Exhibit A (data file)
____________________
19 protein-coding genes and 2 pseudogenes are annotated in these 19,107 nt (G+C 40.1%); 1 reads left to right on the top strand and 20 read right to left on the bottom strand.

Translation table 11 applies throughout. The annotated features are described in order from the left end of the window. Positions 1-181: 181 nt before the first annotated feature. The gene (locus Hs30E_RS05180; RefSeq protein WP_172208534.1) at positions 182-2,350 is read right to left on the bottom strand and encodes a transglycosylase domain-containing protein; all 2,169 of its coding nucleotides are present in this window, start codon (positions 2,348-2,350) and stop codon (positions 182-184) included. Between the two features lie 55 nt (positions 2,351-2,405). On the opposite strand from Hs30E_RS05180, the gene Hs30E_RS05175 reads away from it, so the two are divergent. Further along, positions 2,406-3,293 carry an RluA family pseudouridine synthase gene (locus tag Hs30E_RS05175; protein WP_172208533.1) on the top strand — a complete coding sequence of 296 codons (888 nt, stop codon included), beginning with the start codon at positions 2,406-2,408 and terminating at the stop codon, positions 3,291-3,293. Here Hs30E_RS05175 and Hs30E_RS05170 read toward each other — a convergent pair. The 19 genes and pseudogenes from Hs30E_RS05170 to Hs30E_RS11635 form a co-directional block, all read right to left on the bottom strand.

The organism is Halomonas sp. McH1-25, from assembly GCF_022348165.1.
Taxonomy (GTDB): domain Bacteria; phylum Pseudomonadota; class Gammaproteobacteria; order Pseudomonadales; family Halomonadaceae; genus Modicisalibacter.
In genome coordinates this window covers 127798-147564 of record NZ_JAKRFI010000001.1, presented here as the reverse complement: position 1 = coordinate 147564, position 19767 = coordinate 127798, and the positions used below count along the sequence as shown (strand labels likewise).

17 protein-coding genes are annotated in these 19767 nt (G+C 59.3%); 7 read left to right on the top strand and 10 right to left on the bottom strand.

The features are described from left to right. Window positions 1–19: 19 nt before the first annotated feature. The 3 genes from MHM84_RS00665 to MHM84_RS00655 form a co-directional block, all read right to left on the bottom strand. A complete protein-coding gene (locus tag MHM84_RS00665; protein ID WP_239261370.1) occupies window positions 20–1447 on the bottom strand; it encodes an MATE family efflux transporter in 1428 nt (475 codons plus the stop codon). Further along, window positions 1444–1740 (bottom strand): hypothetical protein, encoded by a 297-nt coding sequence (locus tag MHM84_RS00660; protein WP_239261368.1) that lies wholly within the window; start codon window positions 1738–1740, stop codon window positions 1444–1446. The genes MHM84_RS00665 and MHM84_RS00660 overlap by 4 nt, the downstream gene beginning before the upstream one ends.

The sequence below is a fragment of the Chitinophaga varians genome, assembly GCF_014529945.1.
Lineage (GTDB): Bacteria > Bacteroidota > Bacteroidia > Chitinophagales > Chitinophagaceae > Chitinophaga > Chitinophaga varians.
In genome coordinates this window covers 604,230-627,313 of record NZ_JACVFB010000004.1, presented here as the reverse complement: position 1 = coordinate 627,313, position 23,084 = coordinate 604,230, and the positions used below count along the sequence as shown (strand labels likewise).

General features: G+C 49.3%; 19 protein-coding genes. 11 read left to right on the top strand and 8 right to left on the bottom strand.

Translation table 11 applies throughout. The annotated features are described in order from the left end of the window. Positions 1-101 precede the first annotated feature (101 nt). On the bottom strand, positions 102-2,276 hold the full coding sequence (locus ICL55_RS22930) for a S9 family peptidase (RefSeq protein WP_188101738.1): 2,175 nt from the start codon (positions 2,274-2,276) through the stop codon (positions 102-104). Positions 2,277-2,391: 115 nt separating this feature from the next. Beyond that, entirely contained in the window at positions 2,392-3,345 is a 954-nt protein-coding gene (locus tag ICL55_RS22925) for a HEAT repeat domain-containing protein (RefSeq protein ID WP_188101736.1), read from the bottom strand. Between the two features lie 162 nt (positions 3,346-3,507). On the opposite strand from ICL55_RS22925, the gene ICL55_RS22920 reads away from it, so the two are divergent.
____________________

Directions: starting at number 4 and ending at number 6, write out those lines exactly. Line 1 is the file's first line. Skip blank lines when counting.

Taxonomy (GTDB): domain Bacteria; phylum Pseudomonadota; class Gammaproteobacteria; order Pseudomonadales; family Halomonadaceae; genus Modicisalibacter.
In genome coordinates this window covers 127798-147564 of record NZ_JAKRFI010000001.1, presented here as the reverse complement: position 1 = coordinate 147564, position 19767 = coordinate 127798, and the positions used below count along the sequence as shown (strand labels likewise).

17 protein-coding genes are annotated in these 19767 nt (G+C 59.3%); 7 read left to right on the top strand and 10 right to left on the bottom strand.